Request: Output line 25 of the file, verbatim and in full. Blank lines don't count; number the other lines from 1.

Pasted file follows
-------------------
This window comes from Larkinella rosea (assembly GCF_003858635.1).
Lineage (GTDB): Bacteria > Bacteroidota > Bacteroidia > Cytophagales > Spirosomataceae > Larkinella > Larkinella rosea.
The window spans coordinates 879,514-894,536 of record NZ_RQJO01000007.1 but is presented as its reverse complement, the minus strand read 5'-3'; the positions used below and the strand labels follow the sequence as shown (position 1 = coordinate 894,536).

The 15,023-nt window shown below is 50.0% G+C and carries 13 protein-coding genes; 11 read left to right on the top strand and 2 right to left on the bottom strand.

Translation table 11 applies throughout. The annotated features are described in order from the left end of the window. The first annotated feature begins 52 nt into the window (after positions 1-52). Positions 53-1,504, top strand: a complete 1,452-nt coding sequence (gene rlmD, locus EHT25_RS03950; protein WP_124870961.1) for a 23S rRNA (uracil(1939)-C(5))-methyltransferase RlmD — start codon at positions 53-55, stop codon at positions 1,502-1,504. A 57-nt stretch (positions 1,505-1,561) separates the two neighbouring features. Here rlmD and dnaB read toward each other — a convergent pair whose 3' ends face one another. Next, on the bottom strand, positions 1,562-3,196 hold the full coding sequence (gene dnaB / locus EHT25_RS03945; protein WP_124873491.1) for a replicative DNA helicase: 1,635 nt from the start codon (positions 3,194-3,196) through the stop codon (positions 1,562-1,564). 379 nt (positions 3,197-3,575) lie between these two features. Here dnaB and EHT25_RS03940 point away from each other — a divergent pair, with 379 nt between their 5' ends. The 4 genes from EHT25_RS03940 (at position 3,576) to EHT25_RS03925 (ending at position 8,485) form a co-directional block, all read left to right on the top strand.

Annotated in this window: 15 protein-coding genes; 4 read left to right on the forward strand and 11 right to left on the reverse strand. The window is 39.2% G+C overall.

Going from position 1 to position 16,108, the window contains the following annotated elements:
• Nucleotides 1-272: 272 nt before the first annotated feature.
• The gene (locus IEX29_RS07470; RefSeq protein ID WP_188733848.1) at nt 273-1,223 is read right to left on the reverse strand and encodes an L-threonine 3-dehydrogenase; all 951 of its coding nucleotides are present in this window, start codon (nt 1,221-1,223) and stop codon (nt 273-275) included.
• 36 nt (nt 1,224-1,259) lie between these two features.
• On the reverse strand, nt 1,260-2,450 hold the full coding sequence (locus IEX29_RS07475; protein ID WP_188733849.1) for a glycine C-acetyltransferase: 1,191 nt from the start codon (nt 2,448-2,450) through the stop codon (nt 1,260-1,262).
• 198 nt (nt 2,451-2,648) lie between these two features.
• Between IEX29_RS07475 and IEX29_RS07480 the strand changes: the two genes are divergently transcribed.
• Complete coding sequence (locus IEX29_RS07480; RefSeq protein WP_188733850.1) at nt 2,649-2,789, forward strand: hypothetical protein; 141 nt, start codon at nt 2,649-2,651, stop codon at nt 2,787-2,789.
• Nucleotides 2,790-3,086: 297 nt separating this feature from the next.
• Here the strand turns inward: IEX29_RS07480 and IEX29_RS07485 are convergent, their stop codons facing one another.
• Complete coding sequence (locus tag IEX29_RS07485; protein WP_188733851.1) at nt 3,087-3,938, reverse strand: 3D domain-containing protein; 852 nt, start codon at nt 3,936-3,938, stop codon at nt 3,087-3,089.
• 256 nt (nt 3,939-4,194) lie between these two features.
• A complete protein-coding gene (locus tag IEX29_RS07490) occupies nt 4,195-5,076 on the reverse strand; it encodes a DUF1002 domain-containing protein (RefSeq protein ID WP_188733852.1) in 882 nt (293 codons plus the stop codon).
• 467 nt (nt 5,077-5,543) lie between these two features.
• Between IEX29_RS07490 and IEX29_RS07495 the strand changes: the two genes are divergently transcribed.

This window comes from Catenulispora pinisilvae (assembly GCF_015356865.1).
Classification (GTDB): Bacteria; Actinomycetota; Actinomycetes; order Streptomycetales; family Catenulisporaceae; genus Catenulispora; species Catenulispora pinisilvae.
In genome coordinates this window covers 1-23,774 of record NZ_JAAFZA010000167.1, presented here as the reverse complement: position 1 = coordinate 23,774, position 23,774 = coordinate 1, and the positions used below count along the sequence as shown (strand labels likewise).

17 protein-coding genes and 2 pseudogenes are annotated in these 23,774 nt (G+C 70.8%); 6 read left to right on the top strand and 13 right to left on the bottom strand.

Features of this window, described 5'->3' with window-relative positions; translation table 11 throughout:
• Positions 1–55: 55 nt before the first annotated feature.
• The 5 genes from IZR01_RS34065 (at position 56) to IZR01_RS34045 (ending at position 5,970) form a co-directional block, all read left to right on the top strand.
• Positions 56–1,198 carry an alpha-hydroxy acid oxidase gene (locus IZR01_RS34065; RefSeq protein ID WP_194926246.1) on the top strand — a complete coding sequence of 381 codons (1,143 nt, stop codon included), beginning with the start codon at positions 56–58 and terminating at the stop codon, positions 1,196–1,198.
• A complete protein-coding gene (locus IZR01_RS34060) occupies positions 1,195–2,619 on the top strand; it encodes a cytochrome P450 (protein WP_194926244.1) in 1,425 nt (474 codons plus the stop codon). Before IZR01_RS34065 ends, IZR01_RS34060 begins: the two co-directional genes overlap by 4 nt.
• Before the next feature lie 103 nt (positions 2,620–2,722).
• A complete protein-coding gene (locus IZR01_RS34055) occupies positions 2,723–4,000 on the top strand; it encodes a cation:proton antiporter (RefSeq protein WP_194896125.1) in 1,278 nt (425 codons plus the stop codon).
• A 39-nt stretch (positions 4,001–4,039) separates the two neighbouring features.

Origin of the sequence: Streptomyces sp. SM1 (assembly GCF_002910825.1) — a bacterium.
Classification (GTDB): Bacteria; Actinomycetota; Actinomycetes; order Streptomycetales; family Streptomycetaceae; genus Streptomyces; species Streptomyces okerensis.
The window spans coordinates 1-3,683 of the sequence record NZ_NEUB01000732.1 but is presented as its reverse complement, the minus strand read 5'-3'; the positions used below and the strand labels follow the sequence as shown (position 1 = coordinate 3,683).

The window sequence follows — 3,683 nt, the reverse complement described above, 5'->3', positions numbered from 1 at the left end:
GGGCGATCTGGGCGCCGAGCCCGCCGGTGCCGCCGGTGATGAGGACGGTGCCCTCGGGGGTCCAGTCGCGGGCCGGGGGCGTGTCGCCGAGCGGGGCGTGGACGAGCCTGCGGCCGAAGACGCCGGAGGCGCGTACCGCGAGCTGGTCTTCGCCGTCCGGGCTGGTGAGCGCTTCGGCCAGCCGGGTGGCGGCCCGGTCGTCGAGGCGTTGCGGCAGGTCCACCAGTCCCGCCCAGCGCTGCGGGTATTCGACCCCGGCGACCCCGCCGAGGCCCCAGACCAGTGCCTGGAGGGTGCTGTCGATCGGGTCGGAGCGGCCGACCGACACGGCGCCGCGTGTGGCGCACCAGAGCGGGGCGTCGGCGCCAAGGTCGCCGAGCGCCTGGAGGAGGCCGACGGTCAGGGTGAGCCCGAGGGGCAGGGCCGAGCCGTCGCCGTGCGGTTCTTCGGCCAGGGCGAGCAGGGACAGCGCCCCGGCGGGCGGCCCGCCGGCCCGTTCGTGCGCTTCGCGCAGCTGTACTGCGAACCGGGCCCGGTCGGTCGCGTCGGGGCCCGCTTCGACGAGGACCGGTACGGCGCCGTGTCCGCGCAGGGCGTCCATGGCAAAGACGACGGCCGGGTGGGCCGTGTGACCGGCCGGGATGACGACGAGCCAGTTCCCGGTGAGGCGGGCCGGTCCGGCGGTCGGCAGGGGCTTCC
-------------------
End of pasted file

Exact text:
17 protein-coding genes and 2 pseudogenes are annotated in these 23,774 nt (G+C 70.8%); 6 read left to right on the top strand and 13 right to left on the bottom strand.